Words and Music: English Traditional
Compare Tydynges I Bryng 3ow For To Tell (Wright, 1847)
Source: William Henry Husk, Songs of the Nativity (London: John Camden Hotten, 1868)
Version Two of Seven From Husk
See generally Notes On The Boar's Head Carols
1. Tidings I bring you for to tell,
What me in wild forest befel
When me must with a wild beast mell1
With a boar so bryme.2
2. A boar so bryme that me pursued,
Me for to kill so sharply moved,
That brymly beast so cruel and unrude,3
There tamed I him,
And reft from him both life and limb.
3. Truly, to show you that this is true,
His head with my sword I hew,
To make this day to you mirth new,
Now eat thereof anon.
4. Eat, and much good do it you;
Take your bread and mustard thereto.
Joy with me that I have thus done,
I pray you be glad every one,
And joy all in one.
1. Meddle. Return
2. Fierce. Return
3. Savage. Return
"This is from the manuscript of the fifteenth century which was edited, as before mentioned, in 1847, for the Percy Society by Mr. Thomas Wright." [Tydynges I Bryng 3ow For To Tell, in Songs and Carols]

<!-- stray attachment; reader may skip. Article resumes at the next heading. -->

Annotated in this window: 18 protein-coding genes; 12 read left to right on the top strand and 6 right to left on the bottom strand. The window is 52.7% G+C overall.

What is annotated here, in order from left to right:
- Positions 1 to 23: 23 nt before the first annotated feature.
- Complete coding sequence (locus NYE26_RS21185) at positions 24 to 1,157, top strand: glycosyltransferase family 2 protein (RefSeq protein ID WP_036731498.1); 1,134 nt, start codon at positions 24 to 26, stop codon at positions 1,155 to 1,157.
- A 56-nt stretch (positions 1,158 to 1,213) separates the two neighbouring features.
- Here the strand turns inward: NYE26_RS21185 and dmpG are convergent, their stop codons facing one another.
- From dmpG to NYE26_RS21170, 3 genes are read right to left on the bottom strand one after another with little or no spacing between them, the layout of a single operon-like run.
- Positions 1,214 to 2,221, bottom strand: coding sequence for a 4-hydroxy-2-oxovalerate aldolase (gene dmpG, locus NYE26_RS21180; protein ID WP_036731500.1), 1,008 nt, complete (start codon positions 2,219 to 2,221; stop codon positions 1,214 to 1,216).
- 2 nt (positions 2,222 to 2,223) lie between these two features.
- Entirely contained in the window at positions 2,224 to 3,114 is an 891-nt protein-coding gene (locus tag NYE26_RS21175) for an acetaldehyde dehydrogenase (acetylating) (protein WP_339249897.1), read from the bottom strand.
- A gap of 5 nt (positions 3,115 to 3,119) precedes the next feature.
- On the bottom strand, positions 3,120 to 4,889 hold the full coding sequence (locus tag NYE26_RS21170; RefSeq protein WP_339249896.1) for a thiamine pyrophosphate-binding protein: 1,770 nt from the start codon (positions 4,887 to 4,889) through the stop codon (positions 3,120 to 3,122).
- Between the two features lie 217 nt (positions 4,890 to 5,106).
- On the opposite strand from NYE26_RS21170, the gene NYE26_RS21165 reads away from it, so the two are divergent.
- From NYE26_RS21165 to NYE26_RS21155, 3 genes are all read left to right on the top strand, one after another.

Also found in Joshua Sylvester, A Garland of Christmas Carols, Ancient and Modern (London: John Camden Hotten, 1861)
Under the head of Boar's Head Carols I have grouped together a few that were formerly in much request at Christmas celebrations. In those days Carols of this kind usually heralded the entertainment of good things provided by the generous host.
The first dish that was served up in the old baronial halls was the Boar's Head, which was brought in with great state, and with minstrelsy. Between the flourishes of the heralds' trumpets, Carols were chanted forth. The one which immediately follows is taken from Mr. T. Wright's MS. The one which immediately follows is taken from Mr. T. Wright's MS. [Tydynges I Bryng 3ow For To Tell, in Songs and Carols], the spelling being modernised.
Note that Hugh Keyte, an editor of The New Oxford Book of Carols (Oxford: Oxford University Press, 1992) believes that "Joshua Sylvester" is a pseudonym for a collaboration between William Sandys (1792-1874) and William Henry Husk (1814-1887). See Appendix 4.
Also found in Edith Rickert, Ancient English Christmas Carols: 1400-1700 (London: Chatto & Windus, 1914), p. 256.
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